Procalcitonin as a Biomarker for Antibiotic Treatment Response – Medical News Bulletin

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A new study investigates the effectiveness of measuring procalcitonin levels to gauge the efficacy of antibiotics in treating acute respiratory infections.

Procalcitonin is the precursor of the peptide hormone calcitonin. Calcitonin is produced as procalcitonin primarily by the thyroid gland and reduces the levels of calcium in the blood by inhibiting the activity of osteoclasts, which are involved in the breakdown of bones. Calcitonin also prevents resorption of calcium by the kidneys, further contributing to lower blood calcium levels. In addition to the thyroid, procalcitonin is produced by epithelial cells in response to bacterial infection, and its levels can be correlated with the extent and severity of the infection.

In 2017, the US Food and Drug Administration approved the use of blood procalcitonin levels as a marker of the effectiveness of antibiotics in treating acute respiratory infections and sepsis.1 And while it has been shown that mortality may be reduced by using procalcitonin levels as a guide for antibiotic therapy in intensive care units, conclusive evidence is lacking as many studies lack statistical power. Also, while previous meta-analyses showed that measuring procalcitonin levels reduced antibiotic use, conclusive evidence of its clinical effectiveness was lacking. A new study, which combined data from previous randomized clinical trials, published its findings recently in The Lancet Infectious Diseases.2

The study used data from 26 trials in 12 countries and included a total of 6,708 patients. Of the 26 trials, two trials involved patients with upper respiratory tract infections and lower respiratory tract infections who were receiving treatment in primary care facilities, eleven trials involved patients with lower respiratory tract infection from emergency departments and medical wards, and 13 trials involved patients from intensive care wards who had sepsis because of lower respiratory tract infections. The patients in each of these trials were randomly assigned to one of two groups: those receiving antibiotic treatment based on their blood procalcitonin levels or the control group. The two primary endpoints that were monitored in the two groups were mortality and treatment failure. Apart from these, antibiotic usage, length of stay, and antibiotic side effects were also assessed.

Clinical trial data analysis showed that there were 286 deaths (out of 3,336 patients) in the procalcitonin-guided antibiotic therapy group and 336 deaths (out of 3,372 patients) in the control group. Therefore, mortality was significantly reduced in the procalcitonin group. The effects on mortality were independent of clinical setting or infection type. As for treatment failure, the number of failed cases was less in the procalcitonin-guided group, but the difference between the two groups was statistically insignificant.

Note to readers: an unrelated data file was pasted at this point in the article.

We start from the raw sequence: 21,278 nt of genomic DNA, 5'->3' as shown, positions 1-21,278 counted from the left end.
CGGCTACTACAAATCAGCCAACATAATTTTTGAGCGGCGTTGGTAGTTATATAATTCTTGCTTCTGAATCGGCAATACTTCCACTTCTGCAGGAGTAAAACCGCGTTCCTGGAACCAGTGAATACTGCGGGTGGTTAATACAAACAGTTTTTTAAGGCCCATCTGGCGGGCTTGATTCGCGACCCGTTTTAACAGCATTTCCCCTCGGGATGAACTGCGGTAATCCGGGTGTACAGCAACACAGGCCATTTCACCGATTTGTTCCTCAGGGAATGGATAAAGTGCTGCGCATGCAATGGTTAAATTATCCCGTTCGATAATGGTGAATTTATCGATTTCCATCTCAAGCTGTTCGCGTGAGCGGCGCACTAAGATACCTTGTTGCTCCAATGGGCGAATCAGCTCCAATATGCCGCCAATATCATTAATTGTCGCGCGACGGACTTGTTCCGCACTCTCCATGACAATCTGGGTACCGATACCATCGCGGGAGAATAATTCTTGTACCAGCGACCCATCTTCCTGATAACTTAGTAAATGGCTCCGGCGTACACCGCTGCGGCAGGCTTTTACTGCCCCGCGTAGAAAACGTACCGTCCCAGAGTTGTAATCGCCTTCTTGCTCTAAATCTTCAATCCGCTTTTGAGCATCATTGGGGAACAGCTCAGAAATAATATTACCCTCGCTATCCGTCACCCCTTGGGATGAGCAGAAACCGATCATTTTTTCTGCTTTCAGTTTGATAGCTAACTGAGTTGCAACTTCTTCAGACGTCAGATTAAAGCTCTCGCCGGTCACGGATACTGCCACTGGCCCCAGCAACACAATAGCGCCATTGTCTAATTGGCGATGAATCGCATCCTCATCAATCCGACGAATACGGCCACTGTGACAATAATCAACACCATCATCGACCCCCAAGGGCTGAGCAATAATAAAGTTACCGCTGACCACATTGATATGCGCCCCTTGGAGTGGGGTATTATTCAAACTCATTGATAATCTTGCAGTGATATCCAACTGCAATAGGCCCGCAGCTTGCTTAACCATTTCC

Procalcitonin-guided antibiotic treatment reduced the duration of antibiotic exposure to 5.7 days from 8.1 days in the control group, and fewer patients were prescribed antibiotics in the procalcitonin group than in the control group. Furthermore, there was a significant reduction in the side effects associated with antibiotic treatment in the procalcitonin group. However, the duration of hospital stay and intensive care stay were similar in both groups.

A notable limitation of this study was that the value of procalcitonin-guided therapy in primary care settings could not be reliably assessed, as mortality was very low. Additionally, while the procalcitonin-based algorithm, which used procalcitonin cutoff levels to decide the initiation or continuation of antibiotic therapy, was similar across the various trials, adherence to this algorithm varied across trials. Similar results were obtained, however, when data from low adherence and high adherence trials were compared.

The results of this study indicate the beneficial clinical effects of using procalcitonin levels to guide antibiotic therapy in patients with acute respiratory infection. While the cost of using procalcitonin tests as part of a standard treatment regimen is yet to be assessed, its incorporation could significantly improve clinical outcomes and patient care.

Written by Usha B. Nair, Ph.D.

References

1) US Food and Drug Administration. FDA press release. FDA clears test to help manage antibiotic treatment for lower respiratory tract infections and sepsis. https://www.fda.gov/ NewsEvents/Newsroom/PressAnnouncements/ucm543160.htm. Updated: Feb 23, 2017. Accessed: Oct 2, 2017.

2) Schuetz P, Wirz Y, Sager R, Christ-Crain M, Stolz D, Tamm M, Bouadma L, Luyt CE, Wolff M, Chastre J, Tubach F, Kristoffersen KB, Burkhardt O, Welte T, Schroeder S, Nobre V, Wei L, Bucher HC, Annane D, Reinhart K, Falsey AR, Branche  A, Damas P, Nijsten M, de Lange DW, Deliberato RO, Oliveira CF, Maravić-Stojković V, Verduri A, Beghé B, Cao B, Shehabi Y, Jensen JS, Corti C, van Oers JAH, Beishuizen A, Girbes ARJ, de Jong E, Briel M, Mueller B. Effect of procalcitonin-guided antibiotic treatment on mortality in acute respiratory infections: a patient level meta-analysis. Lancet Infect Dis. 2017 Oct 13. pii: S1473-3099(17)30592-3. doi: 10.1016/S1473-3099(17)30592-3. [Epub ahead of print] PubMed PMID: 29037960.



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